Life wasn’t fair, and that was that.

“Will you quit it already? Jesus, you’re driving me crazy. I’m almost done back here.”

Sam realized she had been kicking the counter over and over, and stopped. Had those words been for her? She looked up.

The only person near was a tall pharmacy assistant. There wasn’t anyone behind him, so he must have been talking to her. He was carefully counting pills from a bag into a little jar. They looked like they could be her pills. She sat up to see if she could read the tiny word on the pills. Then she stopped, and abruptly sat back down. Hopefully the tall counter hid her red face from view.

The guy was gorgeous.

            Like, yank-your-heart-out-and-hand-it-to-him gorgeous. He was yummier than the male models in magazines or the lead singer of the newest rock band. They were just pictures, fantasies, stupid. This guy was right in front of her.

He was tall, with long blonde hair spilling over the collar of his white coat to fan across broad shoulders. His eyes, behind his glasses, were sea-green with little brown-gold speckles. A few freckles sprinkled his nose, and he had a mole over the right side of his mouth. His mouth was perfectly rose pink and full and it looked very soft…

Sam blushed more and looked away to hide it. There was no way a guy that good-looking would go for her. She knew she had spindly legs and wrists, small breasts, and short hair. Guys never liked short hair, not crazy, boyish bobs that crackled when you lifted your head off the pillow each morning. Not white hair. Not sad, blue eyes with dark circles under them. Nor would any guy date a girl who was throwing up all the time, and didn’t even have the strength to run the mile for P.E.

Plus, she could die any second.

She looked back at the guy and noticed his slender hands. His crooked tie featured little colorful cartoon guitars, and he had black cross earrings in both ears.




Announcements · In the Family

My friend is getting published!!!

Author Elizabeth Roderick

Author Spotlight Elizabeth Roderick  <<— GO check it out!!

My friend just got published! She’s writing about mental health and struggles in the YA genre, which I think is super unique and much needed. So many people out there struggle with mental issues and don’t get accepted. She’s also written an Adult Erotica Crime thriller, which has an amazing, hot cover! Please check out her interview.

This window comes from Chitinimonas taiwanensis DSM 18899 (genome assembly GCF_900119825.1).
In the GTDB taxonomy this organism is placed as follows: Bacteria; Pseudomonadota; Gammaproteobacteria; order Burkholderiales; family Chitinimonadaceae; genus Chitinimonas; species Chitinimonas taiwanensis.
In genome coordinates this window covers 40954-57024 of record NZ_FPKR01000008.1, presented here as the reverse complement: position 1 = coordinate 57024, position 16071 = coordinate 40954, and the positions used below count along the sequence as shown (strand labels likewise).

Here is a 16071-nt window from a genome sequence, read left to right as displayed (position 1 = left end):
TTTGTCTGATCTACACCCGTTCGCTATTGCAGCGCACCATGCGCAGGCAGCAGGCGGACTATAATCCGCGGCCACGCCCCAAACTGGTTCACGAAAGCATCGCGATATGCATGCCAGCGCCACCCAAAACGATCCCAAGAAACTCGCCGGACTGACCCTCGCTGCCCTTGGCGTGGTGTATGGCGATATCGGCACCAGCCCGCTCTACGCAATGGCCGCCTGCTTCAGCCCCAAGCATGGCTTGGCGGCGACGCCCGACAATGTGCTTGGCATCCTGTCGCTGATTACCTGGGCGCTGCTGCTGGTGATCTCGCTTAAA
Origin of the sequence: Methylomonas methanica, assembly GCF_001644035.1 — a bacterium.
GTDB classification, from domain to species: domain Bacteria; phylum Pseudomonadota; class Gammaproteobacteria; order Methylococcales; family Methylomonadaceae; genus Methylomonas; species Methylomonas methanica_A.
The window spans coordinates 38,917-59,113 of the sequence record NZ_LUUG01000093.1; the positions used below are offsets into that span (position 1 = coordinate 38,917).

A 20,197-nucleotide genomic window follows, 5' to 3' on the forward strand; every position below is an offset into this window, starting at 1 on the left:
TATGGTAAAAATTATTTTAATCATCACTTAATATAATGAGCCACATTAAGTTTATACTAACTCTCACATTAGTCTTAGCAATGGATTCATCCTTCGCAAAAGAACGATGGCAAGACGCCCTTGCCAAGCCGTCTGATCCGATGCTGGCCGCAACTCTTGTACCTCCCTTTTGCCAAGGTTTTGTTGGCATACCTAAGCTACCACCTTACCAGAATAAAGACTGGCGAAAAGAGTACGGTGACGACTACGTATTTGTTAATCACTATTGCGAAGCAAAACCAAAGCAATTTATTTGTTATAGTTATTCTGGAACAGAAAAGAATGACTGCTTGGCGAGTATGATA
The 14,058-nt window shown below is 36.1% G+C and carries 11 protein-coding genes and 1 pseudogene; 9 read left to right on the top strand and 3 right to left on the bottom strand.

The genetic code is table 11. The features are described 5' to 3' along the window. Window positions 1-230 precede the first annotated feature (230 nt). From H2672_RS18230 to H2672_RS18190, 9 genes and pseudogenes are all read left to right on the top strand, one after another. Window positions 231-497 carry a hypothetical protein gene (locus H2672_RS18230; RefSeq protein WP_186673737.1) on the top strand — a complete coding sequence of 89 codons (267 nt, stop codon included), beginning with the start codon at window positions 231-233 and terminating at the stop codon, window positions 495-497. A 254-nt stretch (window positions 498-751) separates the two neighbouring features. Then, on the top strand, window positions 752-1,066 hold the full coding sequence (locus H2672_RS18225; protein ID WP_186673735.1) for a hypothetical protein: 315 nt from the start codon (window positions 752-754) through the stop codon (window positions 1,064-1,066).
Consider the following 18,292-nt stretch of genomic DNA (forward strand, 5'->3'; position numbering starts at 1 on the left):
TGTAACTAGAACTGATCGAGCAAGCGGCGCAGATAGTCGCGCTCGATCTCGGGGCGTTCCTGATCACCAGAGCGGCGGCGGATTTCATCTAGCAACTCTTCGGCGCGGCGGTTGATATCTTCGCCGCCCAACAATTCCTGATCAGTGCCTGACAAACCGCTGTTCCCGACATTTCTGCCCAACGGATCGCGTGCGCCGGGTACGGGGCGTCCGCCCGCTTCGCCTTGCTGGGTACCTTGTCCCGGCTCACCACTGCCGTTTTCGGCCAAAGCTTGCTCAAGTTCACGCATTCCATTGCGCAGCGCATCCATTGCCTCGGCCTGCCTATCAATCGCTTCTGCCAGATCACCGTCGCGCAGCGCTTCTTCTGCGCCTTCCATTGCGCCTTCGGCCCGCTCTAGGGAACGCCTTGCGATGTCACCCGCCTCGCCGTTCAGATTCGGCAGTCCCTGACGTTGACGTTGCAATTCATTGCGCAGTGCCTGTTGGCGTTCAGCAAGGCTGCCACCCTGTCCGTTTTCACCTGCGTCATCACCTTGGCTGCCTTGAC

Her first title, Love or Money, comes out in January 2016. You can see her WordPress blog here.


My Writing

Avalon Book Reviewing Site

Dear friends!

I’ve been kept busy working on my new book review website. It only has one post so far, but I’ve been doing a lot of work with the html, background, etc., and it has taken time. I’m happy to announce that I got the book from one author that I requested from, and am now reading their book. Hoping to have a review of it out by the end of the week!

Please check it out if you have any time: Avalon

Until I’ve got that review out, my posting might be shorter. But I will post a bit more today, since I’m overdue for a post now.

Until next time,


How Writers Write · Musings · YA-related

The Melding of the Minds, Part 2 – My Story

Good morning, everyone! Today is a good day. Sometimes I have trouble thinking positively, even in the morning, but today feels pretty good so far.

Today, I’m going to finish my little duet on writing one’s gender opposite. My previous post, The Melding of the Minds, Part 1, discussed famous men and women who have written their gender opposite to great popularity. I also shared some insightful, interesting posts from other writers on this topic.